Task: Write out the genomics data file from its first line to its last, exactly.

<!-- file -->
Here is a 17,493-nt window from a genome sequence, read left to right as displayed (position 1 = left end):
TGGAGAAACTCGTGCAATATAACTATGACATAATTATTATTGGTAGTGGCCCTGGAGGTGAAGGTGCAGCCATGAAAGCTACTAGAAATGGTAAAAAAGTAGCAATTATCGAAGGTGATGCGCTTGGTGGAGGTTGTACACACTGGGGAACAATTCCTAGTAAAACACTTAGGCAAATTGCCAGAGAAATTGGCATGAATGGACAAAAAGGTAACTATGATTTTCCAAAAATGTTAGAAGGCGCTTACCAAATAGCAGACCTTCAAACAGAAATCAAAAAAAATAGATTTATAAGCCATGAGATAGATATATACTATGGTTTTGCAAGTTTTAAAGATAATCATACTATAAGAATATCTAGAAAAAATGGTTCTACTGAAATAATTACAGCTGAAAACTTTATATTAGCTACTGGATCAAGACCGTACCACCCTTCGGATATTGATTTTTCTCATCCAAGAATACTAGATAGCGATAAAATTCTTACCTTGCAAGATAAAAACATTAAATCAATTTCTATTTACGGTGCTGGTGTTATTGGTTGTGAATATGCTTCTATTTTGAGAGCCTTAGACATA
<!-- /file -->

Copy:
Here is a 17,493-nt window from a genome sequence, read left to right as displayed (position 1 = left end):
TGGAGAAACTCGTGCAATATAACTATGACATAATTATTATTGGTAGTGGCCCTGGAGGTGAAGGTGCAGCCATGAAAGCTACTAGAAATGGTAAAAAAGTAGCAATTATCGAAGGTGATGCGCTTGGTGGAGGTTGTACACACTGGGGAACAATTCCTAGTAAAACACTTAGGCAAATTGCCAGAGAAATTGGCATGAATGGACAAAAAGGTAACTATGATTTTCCAAAAATGTTAGAAGGCGCTTACCAAATAGCAGACCTTCAAACAGAAATCAAAAAAAATAGATTTATAAGCCATGAGATAGATATATACTATGGTTTTGCAAGTTTTAAAGATAATCATACTATAAGAATATCTAGAAAAAATGGTTCTACTGAAATAATTACAGCTGAAAACTTTATATTAGCTACTGGATCAAGACCGTACCACCCTTCGGATATTGATTTTTCTCATCCAAGAATACTAGATAGCGATAAAATTCTTACCTTGCAAGATAAAAACATTAAATCAATTTCTATTTACGGTGCTGGTGTTATTGGTTGTGAATATGCTTCTATTTTGAGAGCCTTAGACATA